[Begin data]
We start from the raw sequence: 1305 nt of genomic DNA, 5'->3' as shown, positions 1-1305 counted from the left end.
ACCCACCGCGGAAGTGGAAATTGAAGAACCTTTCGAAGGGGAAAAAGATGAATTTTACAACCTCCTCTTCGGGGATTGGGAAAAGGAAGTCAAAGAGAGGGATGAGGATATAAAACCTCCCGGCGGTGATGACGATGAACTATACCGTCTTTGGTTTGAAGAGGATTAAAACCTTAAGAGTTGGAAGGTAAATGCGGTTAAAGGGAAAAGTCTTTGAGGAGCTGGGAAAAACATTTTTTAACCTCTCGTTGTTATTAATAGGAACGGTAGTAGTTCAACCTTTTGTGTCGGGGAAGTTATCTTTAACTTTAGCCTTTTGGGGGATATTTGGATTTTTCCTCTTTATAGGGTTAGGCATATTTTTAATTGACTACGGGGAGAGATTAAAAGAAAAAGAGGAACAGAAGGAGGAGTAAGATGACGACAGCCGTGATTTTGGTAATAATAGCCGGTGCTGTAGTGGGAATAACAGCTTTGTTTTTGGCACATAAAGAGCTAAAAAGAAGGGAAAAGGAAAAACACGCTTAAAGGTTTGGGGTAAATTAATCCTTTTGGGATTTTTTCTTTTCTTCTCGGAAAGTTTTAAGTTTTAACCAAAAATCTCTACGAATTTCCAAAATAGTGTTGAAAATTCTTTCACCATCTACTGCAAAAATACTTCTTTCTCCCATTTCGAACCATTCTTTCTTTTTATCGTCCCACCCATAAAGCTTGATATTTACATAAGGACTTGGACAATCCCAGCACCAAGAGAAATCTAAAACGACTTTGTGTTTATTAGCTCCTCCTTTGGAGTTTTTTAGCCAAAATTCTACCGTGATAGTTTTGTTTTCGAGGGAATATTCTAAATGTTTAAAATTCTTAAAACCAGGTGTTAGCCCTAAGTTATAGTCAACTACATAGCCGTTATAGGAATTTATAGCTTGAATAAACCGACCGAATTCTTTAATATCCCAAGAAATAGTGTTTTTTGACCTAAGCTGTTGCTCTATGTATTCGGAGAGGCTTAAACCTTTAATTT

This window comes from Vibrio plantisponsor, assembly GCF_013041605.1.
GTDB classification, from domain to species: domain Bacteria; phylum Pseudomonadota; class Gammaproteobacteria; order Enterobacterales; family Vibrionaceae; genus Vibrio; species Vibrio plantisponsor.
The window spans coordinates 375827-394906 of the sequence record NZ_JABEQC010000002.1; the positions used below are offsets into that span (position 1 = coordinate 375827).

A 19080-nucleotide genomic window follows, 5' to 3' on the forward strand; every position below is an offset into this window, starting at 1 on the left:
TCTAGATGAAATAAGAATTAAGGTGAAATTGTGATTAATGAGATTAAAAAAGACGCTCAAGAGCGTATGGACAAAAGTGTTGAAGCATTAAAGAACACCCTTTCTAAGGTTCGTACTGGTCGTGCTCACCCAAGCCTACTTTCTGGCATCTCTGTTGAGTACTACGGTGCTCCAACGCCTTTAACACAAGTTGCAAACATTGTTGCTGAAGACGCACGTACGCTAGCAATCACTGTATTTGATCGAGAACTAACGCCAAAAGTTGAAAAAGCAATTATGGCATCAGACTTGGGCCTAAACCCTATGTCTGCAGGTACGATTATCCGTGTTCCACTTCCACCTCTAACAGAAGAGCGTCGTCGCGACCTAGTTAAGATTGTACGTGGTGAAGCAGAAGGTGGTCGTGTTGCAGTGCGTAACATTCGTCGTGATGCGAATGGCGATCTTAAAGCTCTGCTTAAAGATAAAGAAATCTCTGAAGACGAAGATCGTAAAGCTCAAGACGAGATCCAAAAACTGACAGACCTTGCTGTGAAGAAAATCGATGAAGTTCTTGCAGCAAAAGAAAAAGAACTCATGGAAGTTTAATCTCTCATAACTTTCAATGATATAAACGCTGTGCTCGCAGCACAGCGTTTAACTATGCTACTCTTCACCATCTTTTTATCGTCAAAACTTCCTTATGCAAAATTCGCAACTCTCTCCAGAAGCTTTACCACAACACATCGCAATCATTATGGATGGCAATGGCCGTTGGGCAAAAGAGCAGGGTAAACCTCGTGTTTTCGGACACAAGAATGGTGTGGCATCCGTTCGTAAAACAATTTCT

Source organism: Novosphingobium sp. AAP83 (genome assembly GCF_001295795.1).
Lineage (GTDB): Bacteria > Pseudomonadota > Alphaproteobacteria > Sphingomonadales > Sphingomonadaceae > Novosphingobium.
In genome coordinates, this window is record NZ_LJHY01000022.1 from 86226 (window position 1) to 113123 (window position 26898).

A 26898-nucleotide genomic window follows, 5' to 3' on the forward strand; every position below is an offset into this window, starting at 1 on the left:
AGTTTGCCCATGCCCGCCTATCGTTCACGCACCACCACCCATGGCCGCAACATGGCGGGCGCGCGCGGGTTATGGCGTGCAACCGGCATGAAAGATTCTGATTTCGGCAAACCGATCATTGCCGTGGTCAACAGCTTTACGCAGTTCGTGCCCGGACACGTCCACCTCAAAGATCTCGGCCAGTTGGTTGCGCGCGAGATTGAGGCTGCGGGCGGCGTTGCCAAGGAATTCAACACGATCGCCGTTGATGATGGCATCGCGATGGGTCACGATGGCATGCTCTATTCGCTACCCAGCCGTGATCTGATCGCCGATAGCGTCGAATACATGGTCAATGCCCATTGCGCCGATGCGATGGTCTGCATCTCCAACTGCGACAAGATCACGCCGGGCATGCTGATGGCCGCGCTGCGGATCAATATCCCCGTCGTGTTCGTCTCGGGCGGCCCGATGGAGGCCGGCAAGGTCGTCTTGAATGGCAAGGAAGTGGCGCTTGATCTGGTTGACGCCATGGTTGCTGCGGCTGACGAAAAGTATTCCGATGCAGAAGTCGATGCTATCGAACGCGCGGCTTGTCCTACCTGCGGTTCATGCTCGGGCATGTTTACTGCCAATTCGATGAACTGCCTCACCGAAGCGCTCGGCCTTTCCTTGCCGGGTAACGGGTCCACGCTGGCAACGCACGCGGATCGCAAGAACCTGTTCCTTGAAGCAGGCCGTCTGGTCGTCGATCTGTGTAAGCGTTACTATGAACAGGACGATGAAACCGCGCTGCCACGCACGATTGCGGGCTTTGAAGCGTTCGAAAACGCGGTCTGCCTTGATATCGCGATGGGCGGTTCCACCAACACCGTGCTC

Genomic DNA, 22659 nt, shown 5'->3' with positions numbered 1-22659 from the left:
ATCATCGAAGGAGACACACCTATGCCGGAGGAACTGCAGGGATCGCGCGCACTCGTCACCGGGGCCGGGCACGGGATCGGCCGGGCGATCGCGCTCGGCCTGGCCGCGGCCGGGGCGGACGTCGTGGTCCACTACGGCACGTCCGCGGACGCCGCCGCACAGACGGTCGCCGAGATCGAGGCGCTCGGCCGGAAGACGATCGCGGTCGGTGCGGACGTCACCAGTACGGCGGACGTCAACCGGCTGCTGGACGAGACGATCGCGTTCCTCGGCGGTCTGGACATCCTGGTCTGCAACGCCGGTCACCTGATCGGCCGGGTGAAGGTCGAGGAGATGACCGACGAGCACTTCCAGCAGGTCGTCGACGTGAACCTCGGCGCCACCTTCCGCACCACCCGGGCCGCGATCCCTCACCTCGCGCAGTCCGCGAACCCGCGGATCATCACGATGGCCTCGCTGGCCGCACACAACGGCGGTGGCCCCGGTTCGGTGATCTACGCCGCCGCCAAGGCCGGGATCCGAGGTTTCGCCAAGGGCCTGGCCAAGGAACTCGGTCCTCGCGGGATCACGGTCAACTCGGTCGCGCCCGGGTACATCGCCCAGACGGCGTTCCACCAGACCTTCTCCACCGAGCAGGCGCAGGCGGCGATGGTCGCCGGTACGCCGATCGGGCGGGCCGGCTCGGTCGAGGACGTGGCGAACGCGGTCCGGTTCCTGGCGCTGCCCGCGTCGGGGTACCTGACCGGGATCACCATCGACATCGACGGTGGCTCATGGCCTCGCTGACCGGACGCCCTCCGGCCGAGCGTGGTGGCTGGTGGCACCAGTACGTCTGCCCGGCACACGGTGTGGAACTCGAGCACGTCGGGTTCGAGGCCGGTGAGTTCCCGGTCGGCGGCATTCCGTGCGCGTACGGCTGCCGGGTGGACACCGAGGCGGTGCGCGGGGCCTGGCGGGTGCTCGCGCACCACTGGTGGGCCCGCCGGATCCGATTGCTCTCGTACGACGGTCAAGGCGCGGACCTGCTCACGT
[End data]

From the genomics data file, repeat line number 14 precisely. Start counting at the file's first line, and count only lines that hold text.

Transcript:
ATCATCGAAGGAGACACACCTATGCCGGAGGAACTGCAGGGATCGCGCGCACTCGTCACCGGGGCCGGGCACGGGATCGGCCGGGCGATCGCGCTCGGCCTGGCCGCGGCCGGGGCGGACGTCGTGGTCCACTACGGCACGTCCGCGGACGCCGCCGCACAGACGGTCGCCGAGATCGAGGCGCTCGGCCGGAAGACGATCGCGGTCGGTGCGGACGTCACCAGTACGGCGGACGTCAACCGGCTGCTGGACGAGACGATCGCGTTCCTCGGCGGTCTGGACATCCTGGTCTGCAACGCCGGTCACCTGATCGGCCGGGTGAAGGTCGAGGAGATGACCGACGAGCACTTCCAGCAGGTCGTCGACGTGAACCTCGGCGCCACCTTCCGCACCACCCGGGCCGCGATCCCTCACCTCGCGCAGTCCGCGAACCCGCGGATCATCACGATGGCCTCGCTGGCCGCACACAACGGCGGTGGCCCCGGTTCGGTGATCTACGCCGCCGCCAAGGCCGGGATCCGAGGTTTCGCCAAGGGCCTGGCCAAGGAACTCGGTCCTCGCGGGATCACGGTCAACTCGGTCGCGCCCGGGTACATCGCCCAGACGGCGTTCCACCAGACCTTCTCCACCGAGCAGGCGCAGGCGGCGATGGTCGCCGGTACGCCGATCGGGCGGGCCGGCTCGGTCGAGGACGTGGCGAACGCGGTCCGGTTCCTGGCGCTGCCCGCGTCGGGGTACCTGACCGGGATCACCATCGACATCGACGGTGGCTCATGGCCTCGCTGACCGGACGCCCTCCGGCCGAGCGTGGTGGCTGGTGGCACCAGTACGTCTGCCCGGCACACGGTGTGGAACTCGAGCACGTCGGGTTCGAGGCCGGTGAGTTCCCGGTCGGCGGCATTCCGTGCGCGTACGGCTGCCGGGTGGACACCGAGGCGGTGCGCGGGGCCTGGCGGGTGCTCGCGCACCACTGGTGGGCCCGCCGGATCCGATTGCTCTCGTACGACGGTCAAGGCGCGGACCTGCTCACGT